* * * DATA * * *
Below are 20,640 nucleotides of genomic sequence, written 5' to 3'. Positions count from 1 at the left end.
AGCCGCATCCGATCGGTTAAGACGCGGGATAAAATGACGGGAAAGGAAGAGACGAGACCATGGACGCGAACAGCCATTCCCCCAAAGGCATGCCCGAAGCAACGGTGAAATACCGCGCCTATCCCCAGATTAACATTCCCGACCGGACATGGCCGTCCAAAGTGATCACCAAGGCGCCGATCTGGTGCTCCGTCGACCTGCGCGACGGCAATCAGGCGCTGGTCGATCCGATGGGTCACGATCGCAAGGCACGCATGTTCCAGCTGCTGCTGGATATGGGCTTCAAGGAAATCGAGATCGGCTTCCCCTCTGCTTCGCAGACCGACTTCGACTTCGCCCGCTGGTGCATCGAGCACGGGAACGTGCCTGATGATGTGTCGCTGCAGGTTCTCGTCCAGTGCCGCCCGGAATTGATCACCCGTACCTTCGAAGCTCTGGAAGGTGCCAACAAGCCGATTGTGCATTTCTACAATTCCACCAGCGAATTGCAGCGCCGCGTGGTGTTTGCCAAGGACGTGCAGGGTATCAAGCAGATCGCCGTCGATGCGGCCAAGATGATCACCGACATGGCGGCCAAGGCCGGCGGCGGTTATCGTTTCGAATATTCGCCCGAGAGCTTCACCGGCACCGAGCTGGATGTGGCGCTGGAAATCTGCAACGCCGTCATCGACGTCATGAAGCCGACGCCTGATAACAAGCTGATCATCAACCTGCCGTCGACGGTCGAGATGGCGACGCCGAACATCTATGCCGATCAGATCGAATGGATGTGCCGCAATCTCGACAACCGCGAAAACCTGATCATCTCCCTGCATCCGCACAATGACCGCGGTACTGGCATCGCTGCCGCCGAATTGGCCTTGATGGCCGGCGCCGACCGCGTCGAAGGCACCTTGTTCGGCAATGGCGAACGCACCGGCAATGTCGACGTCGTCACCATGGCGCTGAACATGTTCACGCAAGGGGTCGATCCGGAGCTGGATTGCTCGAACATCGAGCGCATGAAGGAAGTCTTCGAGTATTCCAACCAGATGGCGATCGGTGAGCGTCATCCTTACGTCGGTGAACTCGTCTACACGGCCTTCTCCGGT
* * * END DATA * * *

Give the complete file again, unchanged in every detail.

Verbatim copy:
Below are 20,640 nucleotides of genomic sequence, written 5' to 3'. Positions count from 1 at the left end.
AGCCGCATCCGATCGGTTAAGACGCGGGATAAAATGACGGGAAAGGAAGAGACGAGACCATGGACGCGAACAGCCATTCCCCCAAAGGCATGCCCGAAGCAACGGTGAAATACCGCGCCTATCCCCAGATTAACATTCCCGACCGGACATGGCCGTCCAAAGTGATCACCAAGGCGCCGATCTGGTGCTCCGTCGACCTGCGCGACGGCAATCAGGCGCTGGTCGATCCGATGGGTCACGATCGCAAGGCACGCATGTTCCAGCTGCTGCTGGATATGGGCTTCAAGGAAATCGAGATCGGCTTCCCCTCTGCTTCGCAGACCGACTTCGACTTCGCCCGCTGGTGCATCGAGCACGGGAACGTGCCTGATGATGTGTCGCTGCAGGTTCTCGTCCAGTGCCGCCCGGAATTGATCACCCGTACCTTCGAAGCTCTGGAAGGTGCCAACAAGCCGATTGTGCATTTCTACAATTCCACCAGCGAATTGCAGCGCCGCGTGGTGTTTGCCAAGGACGTGCAGGGTATCAAGCAGATCGCCGTCGATGCGGCCAAGATGATCACCGACATGGCGGCCAAGGCCGGCGGCGGTTATCGTTTCGAATATTCGCCCGAGAGCTTCACCGGCACCGAGCTGGATGTGGCGCTGGAAATCTGCAACGCCGTCATCGACGTCATGAAGCCGACGCCTGATAACAAGCTGATCATCAACCTGCCGTCGACGGTCGAGATGGCGACGCCGAACATCTATGCCGATCAGATCGAATGGATGTGCCGCAATCTCGACAACCGCGAAAACCTGATCATCTCCCTGCATCCGCACAATGACCGCGGTACTGGCATCGCTGCCGCCGAATTGGCCTTGATGGCCGGCGCCGACCGCGTCGAAGGCACCTTGTTCGGCAATGGCGAACGCACCGGCAATGTCGACGTCGTCACCATGGCGCTGAACATGTTCACGCAAGGGGTCGATCCGGAGCTGGATTGCTCGAACATCGAGCGCATGAAGGAAGTCTTCGAGTATTCCAACCAGATGGCGATCGGTGAGCGTCATCCTTACGTCGGTGAACTCGTCTACACGGCCTTCTCCGGT